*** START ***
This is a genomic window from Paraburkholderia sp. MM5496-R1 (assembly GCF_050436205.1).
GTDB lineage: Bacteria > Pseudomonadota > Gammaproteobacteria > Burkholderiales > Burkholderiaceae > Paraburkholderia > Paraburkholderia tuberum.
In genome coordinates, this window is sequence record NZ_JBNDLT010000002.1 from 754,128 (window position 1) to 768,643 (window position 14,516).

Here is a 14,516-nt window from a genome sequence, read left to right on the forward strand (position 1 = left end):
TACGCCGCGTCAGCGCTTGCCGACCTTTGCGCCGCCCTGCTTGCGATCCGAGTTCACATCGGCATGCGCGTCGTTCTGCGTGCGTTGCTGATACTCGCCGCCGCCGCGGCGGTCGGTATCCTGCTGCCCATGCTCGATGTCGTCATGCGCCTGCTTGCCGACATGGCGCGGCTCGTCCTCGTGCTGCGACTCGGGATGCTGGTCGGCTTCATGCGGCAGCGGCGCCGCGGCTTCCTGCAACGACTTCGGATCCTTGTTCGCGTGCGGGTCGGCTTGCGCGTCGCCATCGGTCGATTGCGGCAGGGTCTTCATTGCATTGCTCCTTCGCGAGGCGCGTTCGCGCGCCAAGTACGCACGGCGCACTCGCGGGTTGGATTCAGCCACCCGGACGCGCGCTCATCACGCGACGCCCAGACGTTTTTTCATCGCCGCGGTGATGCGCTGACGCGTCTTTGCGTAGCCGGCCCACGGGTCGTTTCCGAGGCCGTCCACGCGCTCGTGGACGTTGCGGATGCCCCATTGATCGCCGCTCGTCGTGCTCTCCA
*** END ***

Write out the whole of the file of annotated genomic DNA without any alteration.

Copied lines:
This is a genomic window from Paraburkholderia sp. MM5496-R1 (assembly GCF_050436205.1).
GTDB lineage: Bacteria > Pseudomonadota > Gammaproteobacteria > Burkholderiales > Burkholderiaceae > Paraburkholderia > Paraburkholderia tuberum.
In genome coordinates, this window is sequence record NZ_JBNDLT010000002.1 from 754,128 (window position 1) to 768,643 (window position 14,516).

Here is a 14,516-nt window from a genome sequence, read left to right on the forward strand (position 1 = left end):
TACGCCGCGTCAGCGCTTGCCGACCTTTGCGCCGCCCTGCTTGCGATCCGAGTTCACATCGGCATGCGCGTCGTTCTGCGTGCGTTGCTGATACTCGCCGCCGCCGCGGCGGTCGGTATCCTGCTGCCCATGCTCGATGTCGTCATGCGCCTGCTTGCCGACATGGCGCGGCTCGTCCTCGTGCTGCGACTCGGGATGCTGGTCGGCTTCATGCGGCAGCGGCGCCGCGGCTTCCTGCAACGACTTCGGATCCTTGTTCGCGTGCGGGTCGGCTTGCGCGTCGCCATCGGTCGATTGCGGCAGGGTCTTCATTGCATTGCTCCTTCGCGAGGCGCGTTCGCGCGCCAAGTACGCACGGCGCACTCGCGGGTTGGATTCAGCCACCCGGACGCGCGCTCATCACGCGACGCCCAGACGTTTTTTCATCGCCGCGGTGATGCGCTGACGCGTCTTTGCGTAGCCGGCCCACGGGTCGTTTCCGAGGCCGTCCACGCGCTCGTGGACGTTGCGGATGCCCCATTGATCGCCGCTCGTCGTGCTCTCCA